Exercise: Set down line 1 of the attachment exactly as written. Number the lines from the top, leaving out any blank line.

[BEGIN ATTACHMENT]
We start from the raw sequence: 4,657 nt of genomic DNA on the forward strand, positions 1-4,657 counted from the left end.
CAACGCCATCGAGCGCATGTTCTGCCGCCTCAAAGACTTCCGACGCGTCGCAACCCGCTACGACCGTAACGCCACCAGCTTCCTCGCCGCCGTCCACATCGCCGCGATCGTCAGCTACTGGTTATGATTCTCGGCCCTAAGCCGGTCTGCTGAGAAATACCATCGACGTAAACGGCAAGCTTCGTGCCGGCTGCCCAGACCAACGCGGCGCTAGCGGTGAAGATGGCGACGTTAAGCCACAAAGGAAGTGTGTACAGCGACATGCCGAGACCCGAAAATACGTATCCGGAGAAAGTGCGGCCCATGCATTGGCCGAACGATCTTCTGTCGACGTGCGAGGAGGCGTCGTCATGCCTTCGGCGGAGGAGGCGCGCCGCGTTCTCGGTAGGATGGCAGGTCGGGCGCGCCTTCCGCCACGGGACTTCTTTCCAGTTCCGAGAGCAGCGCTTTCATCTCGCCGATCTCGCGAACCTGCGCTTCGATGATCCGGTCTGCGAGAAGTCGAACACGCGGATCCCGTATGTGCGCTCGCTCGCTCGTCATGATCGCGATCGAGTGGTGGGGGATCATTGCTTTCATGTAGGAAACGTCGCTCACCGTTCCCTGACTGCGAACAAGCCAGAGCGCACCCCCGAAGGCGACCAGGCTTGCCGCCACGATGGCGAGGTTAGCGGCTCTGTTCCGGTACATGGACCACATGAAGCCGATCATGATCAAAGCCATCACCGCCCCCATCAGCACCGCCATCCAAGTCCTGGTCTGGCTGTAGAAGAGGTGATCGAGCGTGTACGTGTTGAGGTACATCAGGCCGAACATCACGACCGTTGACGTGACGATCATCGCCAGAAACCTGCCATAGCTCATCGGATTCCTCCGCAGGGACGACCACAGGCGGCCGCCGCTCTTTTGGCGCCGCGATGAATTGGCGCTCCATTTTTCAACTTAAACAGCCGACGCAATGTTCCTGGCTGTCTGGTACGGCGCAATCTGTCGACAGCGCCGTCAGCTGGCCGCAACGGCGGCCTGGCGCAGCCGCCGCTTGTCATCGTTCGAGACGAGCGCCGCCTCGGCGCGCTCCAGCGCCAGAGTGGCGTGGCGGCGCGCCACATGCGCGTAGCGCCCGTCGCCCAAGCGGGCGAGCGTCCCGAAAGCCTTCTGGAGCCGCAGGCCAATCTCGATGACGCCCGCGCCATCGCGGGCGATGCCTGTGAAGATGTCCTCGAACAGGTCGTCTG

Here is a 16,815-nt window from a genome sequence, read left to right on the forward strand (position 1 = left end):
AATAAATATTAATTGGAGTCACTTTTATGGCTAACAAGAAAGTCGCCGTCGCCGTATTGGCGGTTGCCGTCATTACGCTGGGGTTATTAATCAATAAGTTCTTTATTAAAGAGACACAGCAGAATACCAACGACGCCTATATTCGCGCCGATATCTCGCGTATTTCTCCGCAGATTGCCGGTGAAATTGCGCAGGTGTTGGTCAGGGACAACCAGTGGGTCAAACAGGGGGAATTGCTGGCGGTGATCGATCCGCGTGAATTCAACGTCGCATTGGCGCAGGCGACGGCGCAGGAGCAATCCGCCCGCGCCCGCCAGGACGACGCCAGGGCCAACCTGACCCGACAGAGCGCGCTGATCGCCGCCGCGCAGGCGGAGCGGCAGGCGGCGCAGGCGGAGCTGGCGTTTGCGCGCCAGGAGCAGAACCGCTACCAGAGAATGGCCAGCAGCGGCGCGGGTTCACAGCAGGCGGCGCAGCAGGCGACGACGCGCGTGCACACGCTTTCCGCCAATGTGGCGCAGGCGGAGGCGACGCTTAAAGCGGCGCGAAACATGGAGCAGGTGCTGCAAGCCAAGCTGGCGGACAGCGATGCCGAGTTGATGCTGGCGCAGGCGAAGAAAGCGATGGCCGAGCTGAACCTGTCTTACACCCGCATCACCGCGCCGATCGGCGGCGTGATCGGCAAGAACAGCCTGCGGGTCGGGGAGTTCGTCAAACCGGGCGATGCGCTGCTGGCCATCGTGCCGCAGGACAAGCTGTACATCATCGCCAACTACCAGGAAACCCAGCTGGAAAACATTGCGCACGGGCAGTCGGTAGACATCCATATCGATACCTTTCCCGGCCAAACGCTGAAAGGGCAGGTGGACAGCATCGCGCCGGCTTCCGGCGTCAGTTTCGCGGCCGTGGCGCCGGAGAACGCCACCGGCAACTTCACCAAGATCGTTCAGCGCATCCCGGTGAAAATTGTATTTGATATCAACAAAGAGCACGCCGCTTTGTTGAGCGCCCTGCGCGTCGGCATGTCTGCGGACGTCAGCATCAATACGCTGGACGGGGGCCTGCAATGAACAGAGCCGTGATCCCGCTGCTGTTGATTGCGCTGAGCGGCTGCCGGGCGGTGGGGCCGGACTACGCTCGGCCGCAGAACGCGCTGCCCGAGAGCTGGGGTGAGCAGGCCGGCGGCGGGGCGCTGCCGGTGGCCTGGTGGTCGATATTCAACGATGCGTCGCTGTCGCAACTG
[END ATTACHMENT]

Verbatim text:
We start from the raw sequence: 4,657 nt of genomic DNA on the forward strand, positions 1-4,657 counted from the left end.